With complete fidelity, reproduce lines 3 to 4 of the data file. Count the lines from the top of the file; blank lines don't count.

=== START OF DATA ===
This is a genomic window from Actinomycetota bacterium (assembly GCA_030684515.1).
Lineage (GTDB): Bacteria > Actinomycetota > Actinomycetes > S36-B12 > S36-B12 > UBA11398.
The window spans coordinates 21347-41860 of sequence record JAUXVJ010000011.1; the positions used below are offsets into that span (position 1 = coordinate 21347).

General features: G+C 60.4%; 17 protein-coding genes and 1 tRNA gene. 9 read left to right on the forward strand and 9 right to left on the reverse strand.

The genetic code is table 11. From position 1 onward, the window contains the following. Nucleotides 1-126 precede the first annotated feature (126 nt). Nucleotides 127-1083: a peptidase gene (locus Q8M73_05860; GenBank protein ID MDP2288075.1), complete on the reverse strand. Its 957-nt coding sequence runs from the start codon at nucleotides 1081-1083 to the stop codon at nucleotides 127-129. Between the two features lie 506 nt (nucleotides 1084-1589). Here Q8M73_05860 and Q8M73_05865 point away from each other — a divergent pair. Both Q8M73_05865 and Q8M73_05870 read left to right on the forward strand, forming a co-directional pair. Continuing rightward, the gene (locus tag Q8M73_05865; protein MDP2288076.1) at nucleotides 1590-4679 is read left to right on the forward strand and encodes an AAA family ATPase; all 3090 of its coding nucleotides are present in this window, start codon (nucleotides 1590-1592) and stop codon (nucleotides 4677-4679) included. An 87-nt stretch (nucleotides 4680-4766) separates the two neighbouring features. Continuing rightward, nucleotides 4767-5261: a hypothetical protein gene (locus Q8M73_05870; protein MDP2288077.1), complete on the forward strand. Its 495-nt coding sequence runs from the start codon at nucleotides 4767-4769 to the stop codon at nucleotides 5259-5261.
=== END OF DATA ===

The window spans coordinates 21347-41860 of sequence record JAUXVJ010000011.1; the positions used below are offsets into that span (position 1 = coordinate 21347).

General features: G+C 60.4%; 17 protein-coding genes and 1 tRNA gene. 9 read left to right on the forward strand and 9 right to left on the reverse strand.